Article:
BMW teaches evasive driving techniques at Cold War air base

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It's not without reason that BMWs are among the top choices for high-security personnel transport. BMW Security vehicles – armor-reinforced versions of the standard roadcars we see on the road every day – are known to be both secure and responsive to quick, often life-saving maneuvers. But what good would these vehicles be if their drivers didn't know how to handle them properly?

That's why BMW has a security vehicle training facility in East Germany. Built on the grounds of what was once the largest Cold War air base in Europe, the center is run by advanced driving instructor Klaus Heimerl, who shows chauffeurs and security personnel how to evade any number of potentially threatening situations, from ambushes to roadside bombs.

Of course, BMW isn't the only automaker offering armor-reinforced versions of its vehicles. Nor is it the only company offering this kind of evasive – and potentially life-saving – driving instruction. And while this level of protection might not factor into the daily driving routines of most drivers in the United States, for many drivers in many countries, it could make all the difference between life and death in scenarios that arise on a near-daily basis.

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Although much of the world's wealth is concentrated in relatively civilized countries where the rule of law is present and enforced, there's certainly enough going around in developing countries where criminal elements operate in the open and kidnapping is a regular occurrence. For the wealthy private individuals who are potential targets for such abduction and armed robbery operations, having the right equipment and people with the right skills to evade potential assailants is an absolute necessity.

Beyond private individuals, there are the needs of law enforcement officials around the world who must be able to pursue suspected criminals, often at high speeds and great peril, and protective services that need to keep their clients (be they private individuals or political leaders) safe from harm. Government agencies like the U.S. Secret Service – the branch of the Treasury Department tasked with protecting the President of the United States – operate their own advanced driver training, but there are organizations located around the world that offer instruction in protective and evasive driving techniques to private citizens.

One of the best-reputed in the business is Bobby Ore Motorsports. An experienced racing driver, Bobby Ore has been training all manner of drivers – amateur and professional, civilian and government – in advanced driving techniques for decades at his bases in Florida and California. Films actors and stunt drivers enlist his services to learn the spectacular maneuvers we watch on screens big and small, while his defensive, evasive and pursuit courses are favorites in the law enforcement, counter-terrorism and protective services fields.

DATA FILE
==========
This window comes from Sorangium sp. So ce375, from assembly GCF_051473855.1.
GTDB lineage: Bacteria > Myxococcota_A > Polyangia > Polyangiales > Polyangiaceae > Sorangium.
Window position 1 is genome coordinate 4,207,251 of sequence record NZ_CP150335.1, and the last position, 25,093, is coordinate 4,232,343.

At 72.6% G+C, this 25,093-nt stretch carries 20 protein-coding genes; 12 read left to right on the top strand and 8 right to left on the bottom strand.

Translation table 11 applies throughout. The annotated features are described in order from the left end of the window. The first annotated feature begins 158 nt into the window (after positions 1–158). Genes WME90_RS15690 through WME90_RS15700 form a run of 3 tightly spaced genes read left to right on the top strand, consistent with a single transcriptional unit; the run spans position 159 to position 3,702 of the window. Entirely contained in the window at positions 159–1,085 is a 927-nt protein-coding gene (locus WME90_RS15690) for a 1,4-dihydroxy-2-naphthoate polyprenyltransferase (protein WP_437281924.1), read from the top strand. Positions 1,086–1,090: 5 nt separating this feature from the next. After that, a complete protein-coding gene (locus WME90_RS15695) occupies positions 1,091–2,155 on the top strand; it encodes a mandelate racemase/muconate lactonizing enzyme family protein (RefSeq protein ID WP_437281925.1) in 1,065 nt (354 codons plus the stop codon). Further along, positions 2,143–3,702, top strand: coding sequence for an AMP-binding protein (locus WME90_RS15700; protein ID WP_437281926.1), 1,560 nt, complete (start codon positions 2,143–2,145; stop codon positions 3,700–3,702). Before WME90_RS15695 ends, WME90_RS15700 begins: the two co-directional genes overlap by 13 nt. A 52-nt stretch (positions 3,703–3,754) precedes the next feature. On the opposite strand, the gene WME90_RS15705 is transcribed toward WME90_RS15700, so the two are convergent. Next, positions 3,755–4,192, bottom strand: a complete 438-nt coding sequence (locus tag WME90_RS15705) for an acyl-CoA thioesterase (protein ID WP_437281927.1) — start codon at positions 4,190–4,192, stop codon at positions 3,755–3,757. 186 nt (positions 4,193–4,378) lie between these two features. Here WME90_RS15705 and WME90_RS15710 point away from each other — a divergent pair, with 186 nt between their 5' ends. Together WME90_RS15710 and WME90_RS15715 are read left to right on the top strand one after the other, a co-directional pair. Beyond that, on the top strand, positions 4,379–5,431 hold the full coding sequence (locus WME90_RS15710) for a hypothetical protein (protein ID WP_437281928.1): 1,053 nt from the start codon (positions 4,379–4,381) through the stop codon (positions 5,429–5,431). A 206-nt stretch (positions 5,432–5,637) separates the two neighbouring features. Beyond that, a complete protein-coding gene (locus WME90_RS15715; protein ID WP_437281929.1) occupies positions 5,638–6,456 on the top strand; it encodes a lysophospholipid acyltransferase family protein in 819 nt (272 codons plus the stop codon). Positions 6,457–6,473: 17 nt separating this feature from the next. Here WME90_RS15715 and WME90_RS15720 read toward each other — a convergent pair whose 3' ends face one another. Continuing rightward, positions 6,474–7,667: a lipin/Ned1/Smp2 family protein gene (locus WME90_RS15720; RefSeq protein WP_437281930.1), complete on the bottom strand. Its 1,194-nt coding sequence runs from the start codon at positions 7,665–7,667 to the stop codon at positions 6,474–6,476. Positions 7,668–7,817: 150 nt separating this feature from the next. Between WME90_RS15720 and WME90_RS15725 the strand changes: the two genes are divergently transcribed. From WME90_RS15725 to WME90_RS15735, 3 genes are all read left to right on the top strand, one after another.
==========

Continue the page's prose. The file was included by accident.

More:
Mercedes, Audi, Rolls-Royce, Bentley and Jaguar all offer armor-reinforced versions of their vehicles.
Like BMW's Security models, several luxury automakers – the kind you might expect the world's rich and powerful to drive or be driven in – offer similar ballistic protection options direct from the factory. Mercedes-Benz, Audi, Rolls-Royce (itself a BMW subsidiary), Bentley and Jaguar all offer armor-reinforced versions of their luxury sedans and sport-utility vehicles. These upgraded models are designed to withstand fire from handguns and even assault rifles, blasts from roadside bombs and hand grenades, and often include air filtration systems to keep occupants safe from poison gas or smoke. Although these protective measures – including steel-reinforced body panels and thicker bullet-proof glass – add considerable heft to the vehicle's curb weight, automakers typically beef up the suspension and brakes to counteract the effects.

In addition to factory-equipped models, there are independent companies – like the Texas Armoring Corporation featured on TLC's Family Armor series and Germany-based Xenatec and Mutec – that will upgrade just about any existing automobile with similar levels of equipment. While such aftermarket-equipped armored vehicles may not benefit from factory installation, they considerably broaden the scope of choices offered to those in need of protection.

Finally there are companies like Inkas Armored Vehicle Manufacturing based in Ontario, Canada. In addition to offering a full line of armored passenger vehicles and cash transit trucks, they also build the special purpose INKAS APC (above), a light armored patrol vehicle built on a heavy duty truck chassis that can be outfitted to your particular security needs, which includes installing a turret on the roof.

While those of us not under the daily threat of kidnapping and armed robbery may enjoy the entertainment value in watching the likes of Jason Statham evading assailants in the popular Transporter movies, for others this remains a very real danger to them and their families. And when subversive elements strike, their targets will be glad they got the right training and the right car.

[Source: BMW]

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